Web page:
01.05.2012 At first hand
Editorial Catherine Gasser. The approximately 7,700 family physicians (GPs) practising in Switzerland play a key role in the provision of primary healthcare for the citizens of our country. One of the major challenges of their work is that of correctly identifying the risk of serious illness occurring on the evidence of non-specific symptoms and of instituting appropriate measures and investigations.
In addition, the growing proportion of older patients suffering from more than one condition means that family physicians are increasingly confronted with complex situations that cannot be resolved solely by means of medical interventions. This applies particularly to patients with incurable diseases requiring palliative treatment. In this phase of their lives, people need a trusted practitioner with strong medical and social skills, who is part of a wide network of health professionals and able to provide patients with optimum advice and support and obtain or coordinate further services for them.
The role of prevention in the family physician’s broad range of tasks is growing in importance. Preventive services are generally geared to a long-term perspective. Their effects tend not to be immediately measurable or may even not be measurable at all. Thanks to the continuity of their relationship with patients, family doctors are well placed to estimate which preventive measures make good sense and what changes can be brought about in individual behaviour. The spectrum of possible preventive investigations and interventions is constantly expanding. Family doctors increasingly have to deal with worried patients who have an imprecise awareness of possible risks and therefore want all sorts of tests to be carried out. Here, too, the question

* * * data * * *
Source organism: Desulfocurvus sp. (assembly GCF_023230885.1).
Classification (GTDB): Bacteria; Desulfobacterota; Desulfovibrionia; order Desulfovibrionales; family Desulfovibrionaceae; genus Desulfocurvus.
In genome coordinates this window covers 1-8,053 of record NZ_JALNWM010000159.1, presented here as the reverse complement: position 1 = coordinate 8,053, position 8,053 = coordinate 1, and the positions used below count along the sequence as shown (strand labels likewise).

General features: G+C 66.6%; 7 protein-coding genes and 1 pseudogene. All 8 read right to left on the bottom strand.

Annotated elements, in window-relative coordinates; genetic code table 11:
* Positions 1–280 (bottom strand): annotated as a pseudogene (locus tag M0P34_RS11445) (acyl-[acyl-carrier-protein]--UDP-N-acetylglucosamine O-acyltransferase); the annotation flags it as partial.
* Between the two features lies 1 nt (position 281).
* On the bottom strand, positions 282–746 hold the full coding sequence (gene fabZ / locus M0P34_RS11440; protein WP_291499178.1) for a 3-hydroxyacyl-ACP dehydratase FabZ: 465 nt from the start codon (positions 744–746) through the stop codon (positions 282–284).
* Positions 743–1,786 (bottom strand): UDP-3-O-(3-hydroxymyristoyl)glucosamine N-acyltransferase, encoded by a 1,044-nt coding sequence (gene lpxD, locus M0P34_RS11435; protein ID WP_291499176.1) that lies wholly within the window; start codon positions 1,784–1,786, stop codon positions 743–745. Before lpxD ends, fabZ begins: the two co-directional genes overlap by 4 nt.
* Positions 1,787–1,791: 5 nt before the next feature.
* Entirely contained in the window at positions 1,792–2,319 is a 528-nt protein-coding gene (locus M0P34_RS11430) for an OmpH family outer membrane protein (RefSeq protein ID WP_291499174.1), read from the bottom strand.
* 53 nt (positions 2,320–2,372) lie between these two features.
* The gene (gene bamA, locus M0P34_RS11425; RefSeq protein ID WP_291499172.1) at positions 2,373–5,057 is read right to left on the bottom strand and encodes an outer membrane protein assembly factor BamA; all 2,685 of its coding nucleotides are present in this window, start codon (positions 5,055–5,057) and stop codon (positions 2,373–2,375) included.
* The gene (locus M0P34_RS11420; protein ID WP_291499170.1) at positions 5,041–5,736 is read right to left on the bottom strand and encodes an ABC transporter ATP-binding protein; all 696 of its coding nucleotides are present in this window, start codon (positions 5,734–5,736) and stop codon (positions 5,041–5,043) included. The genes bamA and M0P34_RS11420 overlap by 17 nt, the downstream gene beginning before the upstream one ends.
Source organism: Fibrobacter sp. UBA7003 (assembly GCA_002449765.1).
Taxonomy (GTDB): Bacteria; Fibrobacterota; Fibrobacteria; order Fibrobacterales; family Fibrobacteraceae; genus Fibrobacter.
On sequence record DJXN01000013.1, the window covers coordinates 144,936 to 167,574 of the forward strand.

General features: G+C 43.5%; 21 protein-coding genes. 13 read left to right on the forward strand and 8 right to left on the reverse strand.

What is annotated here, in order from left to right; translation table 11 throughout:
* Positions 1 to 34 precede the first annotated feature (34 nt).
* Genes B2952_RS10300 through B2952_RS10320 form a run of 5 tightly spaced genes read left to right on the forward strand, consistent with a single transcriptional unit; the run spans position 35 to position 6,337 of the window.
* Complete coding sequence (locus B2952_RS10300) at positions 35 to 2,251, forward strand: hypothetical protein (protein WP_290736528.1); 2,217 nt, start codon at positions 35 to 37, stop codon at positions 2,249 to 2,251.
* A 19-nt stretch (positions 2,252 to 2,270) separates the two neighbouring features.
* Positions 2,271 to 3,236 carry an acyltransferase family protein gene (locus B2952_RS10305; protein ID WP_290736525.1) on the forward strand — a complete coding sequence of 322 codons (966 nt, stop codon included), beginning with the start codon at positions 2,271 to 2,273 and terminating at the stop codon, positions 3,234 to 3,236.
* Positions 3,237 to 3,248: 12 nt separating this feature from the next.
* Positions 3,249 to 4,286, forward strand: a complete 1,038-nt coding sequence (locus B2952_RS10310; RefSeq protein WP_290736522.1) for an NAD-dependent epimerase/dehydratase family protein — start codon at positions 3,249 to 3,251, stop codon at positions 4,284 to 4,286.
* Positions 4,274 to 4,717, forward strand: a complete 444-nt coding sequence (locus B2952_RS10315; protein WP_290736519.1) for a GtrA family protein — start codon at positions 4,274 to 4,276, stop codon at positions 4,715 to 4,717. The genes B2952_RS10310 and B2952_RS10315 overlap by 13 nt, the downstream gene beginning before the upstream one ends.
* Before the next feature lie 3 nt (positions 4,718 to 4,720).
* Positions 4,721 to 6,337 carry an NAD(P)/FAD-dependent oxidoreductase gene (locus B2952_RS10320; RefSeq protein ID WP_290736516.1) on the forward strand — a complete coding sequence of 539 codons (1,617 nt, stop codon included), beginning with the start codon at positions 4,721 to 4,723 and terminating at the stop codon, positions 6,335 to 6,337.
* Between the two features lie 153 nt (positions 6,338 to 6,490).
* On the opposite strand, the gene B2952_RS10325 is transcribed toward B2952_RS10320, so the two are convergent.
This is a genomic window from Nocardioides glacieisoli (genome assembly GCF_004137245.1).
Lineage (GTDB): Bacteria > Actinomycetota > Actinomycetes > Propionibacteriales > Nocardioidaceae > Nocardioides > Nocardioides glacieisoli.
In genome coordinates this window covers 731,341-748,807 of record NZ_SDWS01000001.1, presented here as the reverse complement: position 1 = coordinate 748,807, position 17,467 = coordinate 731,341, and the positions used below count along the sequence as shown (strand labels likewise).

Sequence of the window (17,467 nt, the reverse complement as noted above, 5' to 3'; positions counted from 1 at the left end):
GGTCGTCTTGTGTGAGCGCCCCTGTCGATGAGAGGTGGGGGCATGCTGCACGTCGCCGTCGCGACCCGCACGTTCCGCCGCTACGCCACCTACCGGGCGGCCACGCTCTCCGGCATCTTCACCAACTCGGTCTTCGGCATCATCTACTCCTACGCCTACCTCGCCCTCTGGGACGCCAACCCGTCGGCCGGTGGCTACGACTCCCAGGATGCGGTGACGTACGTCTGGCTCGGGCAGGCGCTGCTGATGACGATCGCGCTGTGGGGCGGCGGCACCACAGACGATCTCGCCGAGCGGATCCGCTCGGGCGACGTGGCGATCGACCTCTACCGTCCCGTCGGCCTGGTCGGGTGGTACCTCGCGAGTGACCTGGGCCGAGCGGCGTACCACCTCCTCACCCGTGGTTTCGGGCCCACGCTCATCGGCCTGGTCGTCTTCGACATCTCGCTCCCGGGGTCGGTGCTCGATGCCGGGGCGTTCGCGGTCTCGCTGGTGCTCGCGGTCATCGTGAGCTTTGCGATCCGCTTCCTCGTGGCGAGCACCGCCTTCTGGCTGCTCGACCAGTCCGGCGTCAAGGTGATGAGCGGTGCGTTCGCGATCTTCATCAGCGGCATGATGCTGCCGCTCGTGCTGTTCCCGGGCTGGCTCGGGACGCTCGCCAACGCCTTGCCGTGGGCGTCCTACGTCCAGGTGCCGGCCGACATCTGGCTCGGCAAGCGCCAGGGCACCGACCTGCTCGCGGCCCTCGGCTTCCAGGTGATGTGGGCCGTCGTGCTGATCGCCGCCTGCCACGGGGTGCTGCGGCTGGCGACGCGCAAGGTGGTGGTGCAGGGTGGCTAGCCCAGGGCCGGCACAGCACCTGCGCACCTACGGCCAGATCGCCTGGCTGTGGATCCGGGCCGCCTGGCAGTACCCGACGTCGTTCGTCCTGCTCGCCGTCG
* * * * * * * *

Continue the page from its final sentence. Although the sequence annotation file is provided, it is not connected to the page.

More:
whether preventive action will be beneficial or harmful depends on its correct dosage.
This is why I call for a highly professional family medicine. Given the vast range of tasks that family doctors have to perform, only this can ensure decisions being taken on appropriate interventions that benefit patients and the community alike.
Catherine Gasser, Head of Healthcare Professions Division, Federal Office of Public Health